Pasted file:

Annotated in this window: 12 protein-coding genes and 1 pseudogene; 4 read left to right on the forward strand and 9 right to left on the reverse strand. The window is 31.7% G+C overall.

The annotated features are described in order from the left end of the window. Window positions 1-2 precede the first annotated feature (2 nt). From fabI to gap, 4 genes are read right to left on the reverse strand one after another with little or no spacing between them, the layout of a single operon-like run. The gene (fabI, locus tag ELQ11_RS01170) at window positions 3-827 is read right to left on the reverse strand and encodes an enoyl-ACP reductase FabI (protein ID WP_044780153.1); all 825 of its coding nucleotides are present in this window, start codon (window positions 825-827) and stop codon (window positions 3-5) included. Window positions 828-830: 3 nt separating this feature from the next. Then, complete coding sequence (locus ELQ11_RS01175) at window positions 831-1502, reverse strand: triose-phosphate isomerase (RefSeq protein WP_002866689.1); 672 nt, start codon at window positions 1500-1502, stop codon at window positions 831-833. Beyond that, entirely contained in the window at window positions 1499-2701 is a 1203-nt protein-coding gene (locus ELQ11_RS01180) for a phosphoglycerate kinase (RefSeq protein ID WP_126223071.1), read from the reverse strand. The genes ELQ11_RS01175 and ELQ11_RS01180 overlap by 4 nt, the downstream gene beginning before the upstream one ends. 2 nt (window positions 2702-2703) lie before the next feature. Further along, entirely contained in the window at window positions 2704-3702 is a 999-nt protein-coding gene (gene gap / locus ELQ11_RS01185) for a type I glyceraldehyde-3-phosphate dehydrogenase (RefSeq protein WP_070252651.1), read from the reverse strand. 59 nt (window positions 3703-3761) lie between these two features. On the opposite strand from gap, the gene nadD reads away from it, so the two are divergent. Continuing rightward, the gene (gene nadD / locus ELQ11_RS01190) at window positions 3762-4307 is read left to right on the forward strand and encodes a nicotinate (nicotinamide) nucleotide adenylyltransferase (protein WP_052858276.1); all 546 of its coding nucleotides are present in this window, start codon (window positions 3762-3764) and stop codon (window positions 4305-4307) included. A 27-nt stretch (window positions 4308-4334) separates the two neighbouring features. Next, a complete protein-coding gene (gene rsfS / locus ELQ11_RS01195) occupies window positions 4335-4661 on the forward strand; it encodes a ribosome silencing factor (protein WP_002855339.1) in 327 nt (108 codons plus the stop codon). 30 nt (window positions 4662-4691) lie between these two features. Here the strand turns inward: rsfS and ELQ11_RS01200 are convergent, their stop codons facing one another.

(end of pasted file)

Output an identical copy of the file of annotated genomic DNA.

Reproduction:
Annotated in this window: 12 protein-coding genes and 1 pseudogene; 4 read left to right on the forward strand and 9 right to left on the reverse strand. The window is 31.7% G+C overall.

The annotated features are described in order from the left end of the window. Window positions 1-2 precede the first annotated feature (2 nt). From fabI to gap, 4 genes are read right to left on the reverse strand one after another with little or no spacing between them, the layout of a single operon-like run. The gene (fabI, locus tag ELQ11_RS01170) at window positions 3-827 is read right to left on the reverse strand and encodes an enoyl-ACP reductase FabI (protein ID WP_044780153.1); all 825 of its coding nucleotides are present in this window, start codon (window positions 825-827) and stop codon (window positions 3-5) included. Window positions 828-830: 3 nt separating this feature from the next. Then, complete coding sequence (locus ELQ11_RS01175) at window positions 831-1502, reverse strand: triose-phosphate isomerase (RefSeq protein WP_002866689.1); 672 nt, start codon at window positions 1500-1502, stop codon at window positions 831-833. Beyond that, entirely contained in the window at window positions 1499-2701 is a 1203-nt protein-coding gene (locus ELQ11_RS01180) for a phosphoglycerate kinase (RefSeq protein ID WP_126223071.1), read from the reverse strand. The genes ELQ11_RS01175 and ELQ11_RS01180 overlap by 4 nt, the downstream gene beginning before the upstream one ends. 2 nt (window positions 2702-2703) lie before the next feature. Further along, entirely contained in the window at window positions 2704-3702 is a 999-nt protein-coding gene (gene gap / locus ELQ11_RS01185) for a type I glyceraldehyde-3-phosphate dehydrogenase (RefSeq protein WP_070252651.1), read from the reverse strand. 59 nt (window positions 3703-3761) lie between these two features. On the opposite strand from gap, the gene nadD reads away from it, so the two are divergent. Continuing rightward, the gene (gene nadD / locus ELQ11_RS01190) at window positions 3762-4307 is read left to right on the forward strand and encodes a nicotinate (nicotinamide) nucleotide adenylyltransferase (protein WP_052858276.1); all 546 of its coding nucleotides are present in this window, start codon (window positions 3762-3764) and stop codon (window positions 4305-4307) included. A 27-nt stretch (window positions 4308-4334) separates the two neighbouring features. Next, a complete protein-coding gene (gene rsfS / locus ELQ11_RS01195) occupies window positions 4335-4661 on the forward strand; it encodes a ribosome silencing factor (protein WP_002855339.1) in 327 nt (108 codons plus the stop codon). 30 nt (window positions 4662-4691) lie between these two features. Here the strand turns inward: rsfS and ELQ11_RS01200 are convergent, their stop codons facing one another.